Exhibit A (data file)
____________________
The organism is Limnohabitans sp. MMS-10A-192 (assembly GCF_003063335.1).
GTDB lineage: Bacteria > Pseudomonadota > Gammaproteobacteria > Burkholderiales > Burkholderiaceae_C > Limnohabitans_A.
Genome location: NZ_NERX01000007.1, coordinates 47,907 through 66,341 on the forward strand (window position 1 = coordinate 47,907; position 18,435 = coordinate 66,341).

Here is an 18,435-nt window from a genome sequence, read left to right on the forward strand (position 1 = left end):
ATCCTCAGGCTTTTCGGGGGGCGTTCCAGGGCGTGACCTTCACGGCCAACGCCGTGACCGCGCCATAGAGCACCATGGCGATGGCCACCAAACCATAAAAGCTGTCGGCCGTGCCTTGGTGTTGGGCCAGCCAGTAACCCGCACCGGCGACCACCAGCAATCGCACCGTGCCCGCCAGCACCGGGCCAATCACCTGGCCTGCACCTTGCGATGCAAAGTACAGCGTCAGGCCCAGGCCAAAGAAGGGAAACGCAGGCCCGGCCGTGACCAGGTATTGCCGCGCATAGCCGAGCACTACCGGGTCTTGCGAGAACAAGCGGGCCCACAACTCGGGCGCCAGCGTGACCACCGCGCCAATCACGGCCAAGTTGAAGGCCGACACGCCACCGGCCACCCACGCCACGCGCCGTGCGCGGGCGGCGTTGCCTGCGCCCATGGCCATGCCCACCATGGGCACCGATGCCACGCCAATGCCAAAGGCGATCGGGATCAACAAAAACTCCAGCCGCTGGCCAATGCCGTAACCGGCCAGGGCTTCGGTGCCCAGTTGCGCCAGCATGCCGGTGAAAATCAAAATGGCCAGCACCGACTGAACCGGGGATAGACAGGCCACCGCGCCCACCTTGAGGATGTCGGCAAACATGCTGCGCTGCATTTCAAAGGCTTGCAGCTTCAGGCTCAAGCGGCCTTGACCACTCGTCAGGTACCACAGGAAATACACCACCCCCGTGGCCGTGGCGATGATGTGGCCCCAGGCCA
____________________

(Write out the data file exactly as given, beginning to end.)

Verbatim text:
The organism is Limnohabitans sp. MMS-10A-192 (assembly GCF_003063335.1).
GTDB lineage: Bacteria > Pseudomonadota > Gammaproteobacteria > Burkholderiales > Burkholderiaceae_C > Limnohabitans_A.
Genome location: NZ_NERX01000007.1, coordinates 47,907 through 66,341 on the forward strand (window position 1 = coordinate 47,907; position 18,435 = coordinate 66,341).

Here is an 18,435-nt window from a genome sequence, read left to right on the forward strand (position 1 = left end):
ATCCTCAGGCTTTTCGGGGGGCGTTCCAGGGCGTGACCTTCACGGCCAACGCCGTGACCGCGCCATAGAGCACCATGGCGATGGCCACCAAACCATAAAAGCTGTCGGCCGTGCCTTGGTGTTGGGCCAGCCAGTAACCCGCACCGGCGACCACCAGCAATCGCACCGTGCCCGCCAGCACCGGGCCAATCACCTGGCCTGCACCTTGCGATGCAAAGTACAGCGTCAGGCCCAGGCCAAAGAAGGGAAACGCAGGCCCGGCCGTGACCAGGTATTGCCGCGCATAGCCGAGCACTACCGGGTCTTGCGAGAACAAGCGGGCCCACAACTCGGGCGCCAGCGTGACCACCGCGCCAATCACGGCCAAGTTGAAGGCCGACACGCCACCGGCCACCCACGCCACGCGCCGTGCGCGGGCGGCGTTGCCTGCGCCCATGGCCATGCCCACCATGGGCACCGATGCCACGCCAATGCCAAAGGCGATCGGGATCAACAAAAACTCCAGCCGCTGGCCAATGCCGTAACCGGCCAGGGCTTCGGTGCCCAGTTGCGCCAGCATGCCGGTGAAAATCAAAATGGCCAGCACCGACTGAACCGGGGATAGACAGGCCACCGCGCCCACCTTGAGGATGTCGGCAAACATGCTGCGCTGCATTTCAAAGGCTTGCAGCTTCAGGCTCAAGCGGCCTTGACCACTCGTCAGGTACCACAGGAAATACACCACCCCCGTGGCCGTGGCGATGATGTGGCCCCAGGCCA